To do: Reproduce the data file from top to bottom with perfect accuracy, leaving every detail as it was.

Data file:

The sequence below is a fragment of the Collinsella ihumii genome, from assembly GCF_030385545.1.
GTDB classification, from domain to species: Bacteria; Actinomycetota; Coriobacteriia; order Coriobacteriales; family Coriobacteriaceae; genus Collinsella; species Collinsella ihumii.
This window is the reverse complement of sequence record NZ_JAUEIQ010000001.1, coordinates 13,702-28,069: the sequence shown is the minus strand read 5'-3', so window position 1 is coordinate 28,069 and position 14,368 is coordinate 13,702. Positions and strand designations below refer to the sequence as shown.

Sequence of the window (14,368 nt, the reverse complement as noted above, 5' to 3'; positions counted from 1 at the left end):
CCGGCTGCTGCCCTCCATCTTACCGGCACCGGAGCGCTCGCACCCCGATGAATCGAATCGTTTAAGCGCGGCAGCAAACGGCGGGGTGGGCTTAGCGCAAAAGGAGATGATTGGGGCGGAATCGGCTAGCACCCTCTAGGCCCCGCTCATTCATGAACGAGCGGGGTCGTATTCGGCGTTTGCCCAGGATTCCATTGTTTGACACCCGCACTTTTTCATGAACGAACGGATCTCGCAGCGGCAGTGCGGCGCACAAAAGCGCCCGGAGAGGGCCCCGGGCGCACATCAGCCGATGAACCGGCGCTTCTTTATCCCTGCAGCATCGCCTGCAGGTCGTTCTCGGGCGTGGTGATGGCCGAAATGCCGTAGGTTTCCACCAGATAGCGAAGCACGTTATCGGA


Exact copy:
The sequence below is a fragment of the Collinsella ihumii genome, from assembly GCF_030385545.1.
GTDB classification, from domain to species: Bacteria; Actinomycetota; Coriobacteriia; order Coriobacteriales; family Coriobacteriaceae; genus Collinsella; species Collinsella ihumii.
This window is the reverse complement of sequence record NZ_JAUEIQ010000001.1, coordinates 13,702-28,069: the sequence shown is the minus strand read 5'-3', so window position 1 is coordinate 28,069 and position 14,368 is coordinate 13,702. Positions and strand designations below refer to the sequence as shown.

Sequence of the window (14,368 nt, the reverse complement as noted above, 5' to 3'; positions counted from 1 at the left end):
CCGGCTGCTGCCCTCCATCTTACCGGCACCGGAGCGCTCGCACCCCGATGAATCGAATCGTTTAAGCGCGGCAGCAAACGGCGGGGTGGGCTTAGCGCAAAAGGAGATGATTGGGGCGGAATCGGCTAGCACCCTCTAGGCCCCGCTCATTCATGAACGAGCGGGGTCGTATTCGGCGTTTGCCCAGGATTCCATTGTTTGACACCCGCACTTTTTCATGAACGAACGGATCTCGCAGCGGCAGTGCGGCGCACAAAAGCGCCCGGAGAGGGCCCCGGGCGCACATCAGCCGATGAACCGGCGCTTCTTTATCCCTGCAGCATCGCCTGCAGGTCGTTCTCGGGCGTGGTGATGGCCGAAATGCCGTAGGTTTCCACCAGATAGCGAAGCACGTTATCGGA